Northwest Arkansas Times from Fayetteville, Arkansas on July 28, 1974 · Page 16
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July 28, 1974

Northwest Arkansas Times from Fayetteville, Arkansas · Page 16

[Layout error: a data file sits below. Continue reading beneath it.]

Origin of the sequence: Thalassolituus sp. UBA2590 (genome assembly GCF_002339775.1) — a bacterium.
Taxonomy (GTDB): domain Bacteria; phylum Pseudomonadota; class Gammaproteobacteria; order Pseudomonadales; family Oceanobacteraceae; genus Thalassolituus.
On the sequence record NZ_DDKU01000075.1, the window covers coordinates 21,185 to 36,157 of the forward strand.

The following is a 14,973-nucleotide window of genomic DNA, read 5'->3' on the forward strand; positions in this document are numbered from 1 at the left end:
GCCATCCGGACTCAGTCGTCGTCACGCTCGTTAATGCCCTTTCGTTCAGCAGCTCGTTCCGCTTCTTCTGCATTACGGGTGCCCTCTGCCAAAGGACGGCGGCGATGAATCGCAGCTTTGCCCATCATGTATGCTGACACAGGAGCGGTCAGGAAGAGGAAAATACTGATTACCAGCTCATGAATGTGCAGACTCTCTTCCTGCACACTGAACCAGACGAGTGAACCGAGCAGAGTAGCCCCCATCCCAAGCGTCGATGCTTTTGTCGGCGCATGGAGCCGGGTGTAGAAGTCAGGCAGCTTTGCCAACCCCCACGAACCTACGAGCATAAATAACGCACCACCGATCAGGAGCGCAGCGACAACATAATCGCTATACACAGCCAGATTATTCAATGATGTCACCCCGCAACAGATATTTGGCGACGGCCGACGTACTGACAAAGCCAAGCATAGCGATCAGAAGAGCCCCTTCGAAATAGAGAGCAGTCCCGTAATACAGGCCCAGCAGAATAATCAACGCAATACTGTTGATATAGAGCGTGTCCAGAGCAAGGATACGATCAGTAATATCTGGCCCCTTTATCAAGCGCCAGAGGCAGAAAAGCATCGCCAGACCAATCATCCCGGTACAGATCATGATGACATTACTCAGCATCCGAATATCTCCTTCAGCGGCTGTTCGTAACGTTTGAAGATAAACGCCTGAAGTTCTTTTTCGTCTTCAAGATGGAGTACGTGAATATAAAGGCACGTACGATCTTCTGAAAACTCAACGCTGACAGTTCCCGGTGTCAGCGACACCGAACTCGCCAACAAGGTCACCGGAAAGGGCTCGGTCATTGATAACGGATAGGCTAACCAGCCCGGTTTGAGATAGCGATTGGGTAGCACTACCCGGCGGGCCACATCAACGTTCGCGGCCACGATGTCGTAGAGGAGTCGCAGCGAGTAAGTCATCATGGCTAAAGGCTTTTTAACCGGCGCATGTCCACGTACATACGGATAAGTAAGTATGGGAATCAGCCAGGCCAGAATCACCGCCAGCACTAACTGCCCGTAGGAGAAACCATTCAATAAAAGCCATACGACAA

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4B · Northwest Arkansas TIMES, Sun., July 28, T974 FAYETTEV1LLE, ARKANSAS Era Of The Dean Brothers 1930s Baseball Recalled NEW YORK (AP) -- The year was 1030 and (here was a .blight on the land called the Great Depression. Millions of people were out of work. Men sold apples on street corners. Some banks went broke and took their enraged depositors with them. Things were a mess with one possible exception: baseball, the national pastime. The decade beginning in 1930 was possibly the most colorful, exciting, and classiest the game had ever seen. The winds of change were blowing. Night baseball burst on the scene. The farm system was born, a child of the depres- "slon. The minor leagues were close to bankruptcy. The majors stepped in to save them and created the f a r m system with subsidies for the lower leagues. Daily radio broadcasts of games became common in .big league cities. The late, great Dizzy Dean E itched his first game for the t. Louis Cardinals In 1930. He won it, of course. Diz went on to become a superstar. But there were so many oilier superb performers. If you're old enough to remember Franklin D. Roose- ball-and thunder in his curve. Boston's Ted Williams, who carried a big stick but didn't now how to walk softly. GROVE WON 31 Robert Moses Grove, a lean efly who won 3l games for the Philadelphia Athletics in 1931 with a fast ball that could burn n hole in the wind. Jimmy ?oxx of Philadelphia and Hank 3reenberg of Detroit, two big joomers with hats in their lands. Each took a run at Babe Ruth's home run record of 60 in a season and ran out of breath veil's' cigaretle holder, recall these men: you'll Carl Hubbell of the Giants, Dean's marvelous opponent in so many mound duels. Joe DiMaggio, the Yankee Clipper who fired broadsides at the plate. Boh Feller of Cleveland who had lighlning in his fast the the McGraw, the' king of and homers iftsr 58. Joe Cronin. who led Washington Senators to American League pennant in 1933 as a playing manager, and Bill Terry, who did it in '33 '36 and '37 in a similar role for the Giants. Mel Ott of the Giants, a stubby slugger with a crazy batting style that produced 511 runs. John managers, lasted into the '30s. He stepped down as pilot of the Giants in 1932 after 30 years and died two years later. Babe Ruth stopped hitting home runs for the Yankees in 1934 anc quit altogether one year later while playing for the Boston Braves. Branch Rickey, a beetle browed, thrifty general man ager of the Cardinals, was the father of the farm system, in augurated in the early '30s Front offices from New York to San Diego have been trying to imitate him , ever since. His players insisted that Brand :ould rub a pair of doljar bills ogether and come up with our. But he was a baseball em- lire-builder of Napoleonic stature. NIGHT BASEBALL Rambunctious Larry MacPhail, a promoter who could lave given Phineas T. Barnum run for his money, introduced light baseball to the big eagues in 1935 in Cincinnati. dacPhail. even got President loos eve It to switch on the ights at the Reds' ball park on opening night by pressing a lutlon in the White House. MacPhail moved on to Jrooklyn a few years later and in 1938 inaugurated night base- iall at the old brickyard called Tjbets Field. Larry didn't need 'DR that night. He had Johnny Vander Meer, a Cincinnati southpaw, who picked that evening to pitch his second consecutive no-hit game. It was the only time that was done. Night baseball was a smash hit. . . Even the nicknames of t h e '30s had a great deal of bounce, Try these (or size: Dizzy Dean, Goofy Gomez, Dazzy Vance, Goose Goslin, Ducky Medwick, Tarzan Parmalee, Paul "Bij Poison" Waner and Lloyt "Little Poison" Waner, Mickej Finn, "Poosh - Em . Up - Tony' Lazzeri, Schoolboy Rowe, Wile Bill Hallahan, "Fat" Freddie Fitzsimmons, Kiki Cuyler, Mule Haas and Harry "The Horse' Danning. It's improbable there eve' was. or will be, another bal Vining Coaches 2-2 Zone Defense ARKADELPHIA, Ark. (AP) -- A tie basketball game with no overtime and a 2-2 zone de- head coach at fense? Bill Vining, Ouachita Baptist experienced both University, offbeat incidents as coach of the U.S. National Junior team on a recent two-week tour of Europe. The tie occurred at St- Nai- rez, Frances. The U.S.. team trailed by three points with three seconds left in the game and a player shooting two free throws. He sank the first one and deliberately missed the second. A U.S. player rebounded and scored the tying basket before the game ended. Vining recalled that he and the players then bc*gan discussing strategy for the overtime period when one of hie players said, '"Coach, everybody's starting to leave.' "I looked around and some of the. fans were getting 'up and U.S. Sports Over-Emphasized, Says West Virginia Senator WASHINGTON (AP) -- Sen.' Robert C. Byrd of West Virginia said today that sports in the United States are over-emphasized and suggested that athletics be given no higher priority than he believes they deserve. "It is time athletics were viewed in a more proper perspective," said Byrd, Senate Democratic leader. "It is time we all realized that few are less vital to our national survival than a fall without NFL football, the outcome of a single baseball game or the location where high school athletes choose to continue their athletic training." He made his remarks in a speech prepared for the Senate floor. Byrd said he enjoyed watch ing skilled athletes compete but he is concerned when sports are given great importance, In many cases at the expense o: education. The .Senate Democrat crifi cized the high salaries paid professional athletes, and th{ owners who pay them, but mos 1 of his attack centered on tht huge sums of money spent on college athletics and the build ing of stadiums and arenas. "At one time, colleges am universities justified enormou expenditures for athletics b. saying the revenue produced b the school's teams helped buili classrooms and laboratories,' he said. Byrd said that even school with top-flight athletic pro grams while preserving the! status as great universities wi! have to downgrade one or the other in the next few years. "Either the athletic depart ment is going to have to settle a smaller, albeit equitable, lare of the budgetary pie, or ie university itself is going to utter," he said. "Unless we tart now to view sports in bet- · prospective --to give athletes a priority no higher than hey deserve --that choice light be more difficult than it hould be." Byrd said the simple answer s de-emphasis but that past ex- icrience shows that won't vork. Thus, he said, the solu- ion may be found in taking the other direction. "The .over-emphasis has come step by slep, bit by bit, and will continue until it reaches some undertermined point in he future," he said. "It might rove the wiser course, then, "or the NCAA to remove all taking off," Vining said, "am then I looked over at th French team, and they wer putting their warmups 'on an going. NO OVERTIME M went over to one of thei coaches and asked him wha was happening. He said, 'Ove here, you don't play overtime When regulation time's over the game's over.'" Vining later was told that tn rule did not apply to all Eu ropean basketball and said was possible that "they pulle a quick one on us. "I guess they were satisifie with the tie," Vining said. At Messina, Italy, the U.S team employed its 2-2 zone, Eight minutes were remain ing in the 'game when th fourth member of the U.i team fouled out. leaving on! four players on the court. Vii ing started the tour with 1 ub like the 1934 Cardinals, the as House Gang. They played te muggers, but in broad day- ght on Hie ball field. They won ie National League pennant Bums Benefit From Trades By THE ASSOCIATED PRESS The Los Angeles Dodgers not only have the best record In baseball, they're also tops in the trading circuit. While we larm system continues to turn out good young ith a rought swaggering sprint the stretch, ballplayers, two reasons for oming a seven-game lead by .e Giants early in September. DODGERS NUDGED THEM The Cards got a nudge from he Brooklyn Dodgers, who aught Manager Bill Terry of he Giants what a costly thing f a u x pas can be. In Febru- the in League's West game lead r y , Terry eridingly, "Are had the asked Dodgers till in the league?" He got his nswer in September when Brooklyn, managed by Casey tengel, whipped the Giants in ie final two games of the sea- 011 and knocked them out of ist place, handing the flag to lie Cards. ' Dizzy and Daffy Dean won 49 ames between them, Diz'.tak- ng 30 and Daffy 19. Each won wo games in the World Series s the Cards topped the Tigers n seven bristling games. In the 1-0 finale in Detroit, which Dizzy pitched, the Tiger fans riled and hurled a barrage of of the mail Dodgers' 5'A- the Nationa Division are center fielder Jim Wynn relief ace Mike Marshall. In 1973, Wynn was i n . ninth full season with the Hous ton Astros while Marshall, who previously toiled in the majors for Detroit, Seattle and Hous ton, was setting a major league record by pitching in 92 games for the Montreal Expos. On Dec. 5, the Dodgers ac quired Marshall in exchangi tor Willie Davis, their long-time center fielder. The next day ruits and vegetables ielder Joe Medwick left the Sards, H was the ultimate in an loyalty, throwing Food away during a depression. In addition to the Deans and VIedwick, the .Cardinals had s u c h ' g r o w n-up juvenile delinquents as Leo "The Lip" Juroclier, hawk-nosed Pepper Martin, Frank Frisch, the manager, and Crip Collins. T h e y brawled, sang, laughed and played baseball with the zeal of rookies and the skill of veter- ns. The Yankees, of course, bulled the American League, winning five pennants and World Series from 1932 to 1939; They lad 20 victories and just three losses in series play in t h a t time. Hubbell beat them in '36 and '37, and Hal Schumacher, Carl's teammate on the Giants, an overtime 1932 World Series between the Yanks and Cubs in Chicago that Ruth hit the now-legendary home run into the centerfield bleachers. Just before the homer, Babe held up one finger--or was it outlasted them in nail-biter in '36. It was in the two? mound. Did pointing t id he. call toward t h e his'shot or was he just keeping track of the count? HALTED SERIES The Yankees had a money pitcher named Vernon "Goofy" Gomez, whp lived up to his name by once halting a World Series game so everybody could watch an airplane droning overhead. They also had a fabulous first baseman, Lou Gehrig, the "Iron Horse," who played a record 2,130 secptive 1939. games from 1925 to sanctions on arships and recruiting, schol- 'expense money' and require only that schools make public the total costs of the expenses now hidden because they go for unethical and improper activities. "The result would be that one, two, or, at the most, a half-dozen universities would have powerhouses, with which the rest of the schools would be unable to compete. Those latter institutions, therefore, would be relieved of a great deal of pressure and could rededieate themselves to higher education, and to developing athletic programs tru'v amateur, involving a greater percentage of their students. "The games themselves-even the so-called major sports of baseball, basketball, and football -- would remain unchanged, and would serve the recreational purpose they were originally intended to serve. 1 ' said Byrd. players, but sent three home! because of disciplinary reasons. Another had been injured. "They requested us to keep one boy in the game, and they gave him one more foul," Yin- ing said. "With three minutes to go, he picked up another, and we played the final ·min- utes with just four boys." The U.S. team had a healthy lead and the 2-2 zone kept the Italians at bay. MUST CHANGE METHOD The U.S. team compiled a 11-1 record, but Vining said the U.S. must change its method of selecting players for such competition. "In 1965, we met our players for the first time at the airport flew down to South America and won every game, most o them easily," he said. "Th day of U.S. teams having two days of practice and then play ing international basketball i over. On any given night on tli recent tour, it was a tossup of who would. win the ball game...." The high school players on the U.S. team were selected from teams competing in the National AAU Youth Tournament in late June in Cincinnati. The players met the next week The Cards, Giants and Cubs ominated the National League a the '30s, each winning three nennants. But the gut-gripping pressure and drama came every lime Dean and Hubbell were rival pitchers. After Dean's recent death, lubbell said, "I think we met at least 1C times. I never saw ;he record book but someone told me I had the edge, 10-6." The first' All-Star game was played in Chicago in 1933. The American League won it 4-2. The AL also won the second game 9-7 the next year in New York. But the slory of the game was Hubbell. Carl worked the first three innings for the National, and over one stretch, fanned five straight hitters. Their names--Hall of Famers all--were Bade Ruth, Lou Gehrig, Jimmy Foxx, Al Simmons and Joe Cronin. In 1930, the Cubs had a burly bomber in centerfield named Hack Wilson. He was slow and uot much of a fielder, but he they got Wynn for pitchers Claude Osteen, a veteran left hanrier, and rookie Dave Cul pepper. The results should be fai warning to other general man agers who deal with the Dodg ers' Al Campanis to keep on hand on their wallet and th other on their roster. Wynn is hitting a solid .290 leads the league with 21 homer and has hatted in 69 runs Meanwhile, Osleen, who wo 147 games in nine years wit the Dodgers, is struggling at 9- for the Astros. While the Dodgers traded a every-day player in Davis, wh i as been in 89 games for Moi real, they acquired somethin of the same sort in the tireles Marshall, who already has-re ieved 66 times, winning 11 an saving 14. He recently set major league mark by relievin n 13 consecutive games. Marshall's numbers tend 1 cloud the fact that Davis is hi ing .308 for the Expos and ha driven 55 r u n s home. The St. Louis Cardinals als apear to have gotten the be of two separate deals with tl Boston Red Sox. On Oct. 26, they shippe pitcher Rick Wise and ou 'ielder Bernie Carho to Bosto for outfielder Reggie Smith ai pitcher Ken Tatum. Tatum no longer with the Cards, hi Smith has been among the NL leading hitters all season. H current average is .321 with homers and 63 RBI, plus doubles. Carbo is batting .257 for Bo ton with 10 homers and 46 R] while Wise has been plagued b arm trouble and has pitched only eight games with a record and 3.91 ERA. Tlie Cards struck again Dec. 7 when they pried pitche Lynn McGlothen, John Curt and Mike Garman from tl Red Sox for pitchers Regg Cleveland and Diego Segui an infielder Terry Hughes. Curtis has been a di appointment with a 4-10 recoi and Garman has shown flash of promise in the bullpen, b McGlothen alone had made tl deal worthwhile. He has a 12 mark and 2.88 ERA and h been among the NL's top v, ners all season. Aaron Wants To Be Remembered As Player Who Could Do It All ATLANTA (AP) -- Henry Aan, halfway through what he ws will be his final season in aseball, says he wants "to be emembered .as a player who t for average, stole bases, id did everything a complete all player should. "When the final curtain orhes down, my record will peak for itself. I'm not trying make anyone forget tiie abe; but only to remember 'ank Aaron." The 40-year-old superstar of the Atlanta Braves says it's too bad that home run No. 715 is the one that brought him all of the national attention. "I'm proud of all my records," said the Mobile, Ala., native, reminiscing about his 21-year National League career and 'noting some of the change's that have occurred during the span in which he set 20 NL records and 17 major league marks. Aaron hit home run No. 716 Attendance Up By Over 150,000 By THE ASSOCIATED PRESS Winning isn't everything--but . sure helps attendance. The Los Angeles Dodgers ave been living by baseball's 'golden rule" for some time nd now the San Diego Padres, .'exas Rangers and Cleveland Indians are finding -it to be riie. Attendance in the major eagues is up over last year by 50,000 with the dramatic help if those teams, who are win. ning more games this season and concurrently more fans. The Padres have made the most dramatic attendance leap, according to an Associated 3 ress survey. By the All-Star reak, the Padres had drawn 763,930 f a n s , compared with 434,468 last season. Last year, the Padres had 33-65 won-lost record in the Na- ional League West. This year, although s t i l l last, they have Improved to 43-58. The Rangers lelped push tendance to also have 17,551,406. Involved major league at- 17,701,547 by mid- season. Last year at this point the tola! attendance figure was in a pennant race tor the first time, Hie Rangers have drawn 775,120 into their stadium so far. Promotional gimmicks hav helped the Indians, hut the fac that they are in the American League East race is the main eason for better attendance iere, club officials feel. In 1973, the Indians were ou f contention in last place and rew only 400,907 by All-Sta line. This year, they're fight ig for the East Division leai and have produced 657,046 fani o far--more than Clevelani rew all of last season 605,073). At ' the end of the season 1 irst half, the National Leagu Vest leaders, the Dodgers, hai lulled a stunning total of 1,539, 04 fans ilia Dodger Stadium Chat's 405,110 more than IBS eason and by far the best fig ure in the majors. This year's figures show th National League in front, 9,956 004 to 7,745,543. (Last year a his time, the Nationals led, 9 ·520,900 to 8,030,426). , Attendance has skyroekete also in Cincinnati, St. Louis an Philadelphia as well. Each ha gone over the · one millio mark--something no America League team has accomplishet The Reds have drawn 1,190 755 so far, up from 957,604 la year; the Cardinals are at 1 U.S. Riding Team Picked NEW YORK (AP) -- Mike Plumb, captain of the U.S equestrian team that won the silver medal in the 1968 i 1972 Summer Olympics, i one of six riders named Satur day to compete in the work championships at Burghley England, Sept. 12-15. Joining Plumb, of Ohesa peake City, Md., on the squat are Bruce Davis, Wespor Mass.; Beth Perkins, South Stratford, Vt.; Don Sachey East Northport, N.Y.; Carolin Treviranus, Berryville, Va., anc Denny Kmerson, Stratford, Vt. 029,767, 895,029 compared to last year and 1,000,778 have a Lended Phillies' games this se on, a climb from last year 856,312. All three teams are involve in pennant fights. The Atlanta Braves, wl have drawn 659,746 fans th year, are the other NL team o She plus side. Their attendant up 181,335 from last year, h been aided by Hank Aaron. While the National Leagi has six teams which are dra ing more than last year, tl American League can on boast three. The Baltimore 0 oles, up to 555,816 from 508,2 last year, join Cleveland an Texas in that category. The Boston Red Sox, leade in t h e American League Eas also lead the American Leagi in attendance despite havin the smallest park (seating c pacity 33,379). The Red S have drawn 803,446 thus fa. down from last year's 886,481 The Houston Astros took t biggest drop in attendam from 993,376 to 721,174. April 8, opening night in At-l ita Stadium, off Los Angeles! t-hander Al Downing. Since I ssing Babe Ruth's record of I 4 Aaron has added 11 m o r a l r a total of 725. BROUGHT RECOGNITION chase to surpass Ruth's The chase to surpass Ruth s cord ultimately ended in I inglng recognition to the man ho played in the relative adow of former greats Willie ays and Mickey Mantle dur- g the 1950s and 1960s. · '·A lot of people talk about s home runs," said Willie argell of the Pittsburgh Flutes "but what's his career /erage? Over .300--that's mething. And he has knocked thousands of runs--he stole ases. It would be different if e only hit home runs, but he as so many other accom- ishments. People just don't ake time out to think. Aaron, who has a $l-million ontract with a television man- 'acturer, has been promised a ob with the Braves when he etires but still hasn't decided hat it will be. "But I do know, it won t be nanaging." he repeatedly had However Tuesday night at ie All-Star game, in Pitts- urgli, Aaron reversed his posi- on, saying he would accept an fter to manage the Braves simply because there are no lack managers in baseball. CLYDE KING NAMED The Braves had fired Eddia Uathews as manager last Sun- ay, apparently causing Aaron o reverse his position. But Jlyde King was named Wednes- ay as the Braves' .interim manager. · Aaron says the biggest hangcs since he broke into the majors in 1954 with the Mil- vaukee Braves is the traveling and pitching. "The time spent traveling las gotten longer and longer since the addition to the clubs on the West Coast," he said. 'It makes i t . tougher to be properly rested. "And better pitching. Every, wlub now-a-days h a s two or three starters who are good.- When I first came up not many clubs had more than one top starting pitchers. The slider has made a big difference but hot so much as pitching, which .is mphasized so much now." Aaron feels the secret to his success has been his longevity. "I think that's the secret," he ays. "Being able to play as long as I have and not being injured. Not many of the ball players of today want to play for 20 years. They have other interests to take up their time." TERMITES ? CALL ADMIRAL PEST CONTROL Roaches, Ants, Spiders, etc. COMMERCIAL S RESIDENTIAL.' 442-7298 Carl Yastrzemski Released From Hospital After Tests for two days of preparation. "We will be in trouble unless we can select our best players,' Vining said. "As long as we can select our best payers, we will continue ot dominate. We could have picked 10 or 15 teams as good or better than the team I had if we had the whole United States to choose from.' Many state athletic associations, including the une in Ar- BOSTON (AP) -- Boston Red Sox slugger Carl Yastrzemski w a s released Saturday f r o m Hahnemann Hospital after a series of tests diagnosed his stomach cramps as gastroenteritis, a Red Sox official said. Yaslrezemski hoped to play tonight against New York, b u t : Bill Crowley of the Red Sox said, "We'll just have to wait and see." The 35-year-old veteran was suffering from cramps which caused him to rush directly to the hospital Friday night upon r e t u r n i n g from t h e Detroit game. At first it was thought Yastr- zemski might be suffering from a gall bladder or appendicitis attack. Yastrzemski, enjoying his finest year since leading the team to the American League pennant in 196V, played in the A1I- Star game, ignoring a lower back ailment. He divides his time between left field anc! first base, but sat out the closing ies in Texas last weekend and the Red Sox's 1-0 loss to Detroit Friday night. "I don't know what is going on with me this year," Yaz said. "I feel good, and then something like this has to happen. We have a real good shot at winnin gthis thing and 1 want to be part of it." kansas, athletes AAU all-star teams, he said. prevent high school from participating on could make a baseball bleed when he took a bat in his hands. Hack drove in 190 runs in 1930. The record still stands. He was a man who liked the sound of popping corks and the tinkle of ice in glasses. On one occasion, the Cub manager--either Joe McCarthy or Charlie Grimm--lectured in the' clubhouse for Wilson's benefit. The Cub skipper got some bootleg whisky and poured a glassful. Then he dropped a couple of worms into the glass. The worms curled up and died. "Now, gentlemen," the manager said while looking right at Wilson, "what does that prove to you?" "I don't know about the rest of the guys," Hack answered with a serious face, "but to me it proves that if you drink you won't have worms." Scholarships Approved AUSTIN, Tex. (AP) -- The first scholarships for women athletes at the University of Texas have been approved by Dr. Stephen Spurr, the school's president. Spurr provided $15,000 for 10 grants in aid from his discretionary funds. He also announced a plan to increase the number of grants to 76 totaling $127,680 by 1978-78. 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